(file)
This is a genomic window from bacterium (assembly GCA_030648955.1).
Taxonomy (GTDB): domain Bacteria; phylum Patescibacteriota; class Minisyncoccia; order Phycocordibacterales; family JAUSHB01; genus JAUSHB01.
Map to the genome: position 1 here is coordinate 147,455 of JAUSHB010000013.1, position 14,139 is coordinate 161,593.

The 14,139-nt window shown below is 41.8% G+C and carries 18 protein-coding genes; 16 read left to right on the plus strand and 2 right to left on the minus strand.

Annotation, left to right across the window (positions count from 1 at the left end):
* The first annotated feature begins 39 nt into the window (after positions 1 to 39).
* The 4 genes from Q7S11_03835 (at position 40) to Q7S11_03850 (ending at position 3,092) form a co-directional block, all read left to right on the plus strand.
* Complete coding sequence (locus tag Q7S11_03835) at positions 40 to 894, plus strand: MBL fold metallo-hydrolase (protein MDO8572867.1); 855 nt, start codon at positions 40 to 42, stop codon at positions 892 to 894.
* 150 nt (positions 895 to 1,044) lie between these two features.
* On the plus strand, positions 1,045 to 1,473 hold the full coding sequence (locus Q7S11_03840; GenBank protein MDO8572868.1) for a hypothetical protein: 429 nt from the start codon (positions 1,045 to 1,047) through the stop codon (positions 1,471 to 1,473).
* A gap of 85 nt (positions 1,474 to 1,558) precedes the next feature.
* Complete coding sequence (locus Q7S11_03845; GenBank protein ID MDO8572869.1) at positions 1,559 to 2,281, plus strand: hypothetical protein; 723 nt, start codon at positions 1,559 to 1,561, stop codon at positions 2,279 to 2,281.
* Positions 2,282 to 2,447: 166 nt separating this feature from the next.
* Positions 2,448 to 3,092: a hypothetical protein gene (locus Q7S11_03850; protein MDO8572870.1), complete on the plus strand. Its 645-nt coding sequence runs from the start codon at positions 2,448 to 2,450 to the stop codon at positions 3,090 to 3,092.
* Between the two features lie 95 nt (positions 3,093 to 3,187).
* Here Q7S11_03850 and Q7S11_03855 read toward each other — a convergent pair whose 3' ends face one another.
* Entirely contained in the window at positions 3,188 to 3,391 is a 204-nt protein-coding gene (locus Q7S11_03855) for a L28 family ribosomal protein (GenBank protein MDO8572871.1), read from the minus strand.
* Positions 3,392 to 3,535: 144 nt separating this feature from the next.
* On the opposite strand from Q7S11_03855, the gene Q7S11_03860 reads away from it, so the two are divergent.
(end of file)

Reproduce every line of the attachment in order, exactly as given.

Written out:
This is a genomic window from bacterium (assembly GCA_030648955.1).
Taxonomy (GTDB): domain Bacteria; phylum Patescibacteriota; class Minisyncoccia; order Phycocordibacterales; family JAUSHB01; genus JAUSHB01.
Map to the genome: position 1 here is coordinate 147,455 of JAUSHB010000013.1, position 14,139 is coordinate 161,593.

The 14,139-nt window shown below is 41.8% G+C and carries 18 protein-coding genes; 16 read left to right on the plus strand and 2 right to left on the minus strand.

Annotation, left to right across the window (positions count from 1 at the left end):
* The first annotated feature begins 39 nt into the window (after positions 1 to 39).
* The 4 genes from Q7S11_03835 (at position 40) to Q7S11_03850 (ending at position 3,092) form a co-directional block, all read left to right on the plus strand.
* Complete coding sequence (locus tag Q7S11_03835) at positions 40 to 894, plus strand: MBL fold metallo-hydrolase (protein MDO8572867.1); 855 nt, start codon at positions 40 to 42, stop codon at positions 892 to 894.
* 150 nt (positions 895 to 1,044) lie between these two features.
* On the plus strand, positions 1,045 to 1,473 hold the full coding sequence (locus Q7S11_03840; GenBank protein MDO8572868.1) for a hypothetical protein: 429 nt from the start codon (positions 1,045 to 1,047) through the stop codon (positions 1,471 to 1,473).
* A gap of 85 nt (positions 1,474 to 1,558) precedes the next feature.
* Complete coding sequence (locus Q7S11_03845; GenBank protein ID MDO8572869.1) at positions 1,559 to 2,281, plus strand: hypothetical protein; 723 nt, start codon at positions 1,559 to 1,561, stop codon at positions 2,279 to 2,281.
* Positions 2,282 to 2,447: 166 nt separating this feature from the next.
* Positions 2,448 to 3,092: a hypothetical protein gene (locus Q7S11_03850; protein MDO8572870.1), complete on the plus strand. Its 645-nt coding sequence runs from the start codon at positions 2,448 to 2,450 to the stop codon at positions 3,090 to 3,092.
* Between the two features lie 95 nt (positions 3,093 to 3,187).
* Here Q7S11_03850 and Q7S11_03855 read toward each other — a convergent pair whose 3' ends face one another.
* Entirely contained in the window at positions 3,188 to 3,391 is a 204-nt protein-coding gene (locus Q7S11_03855) for a L28 family ribosomal protein (GenBank protein MDO8572871.1), read from the minus strand.
* Positions 3,392 to 3,535: 144 nt separating this feature from the next.
* On the opposite strand from Q7S11_03855, the gene Q7S11_03860 reads away from it, so the two are divergent.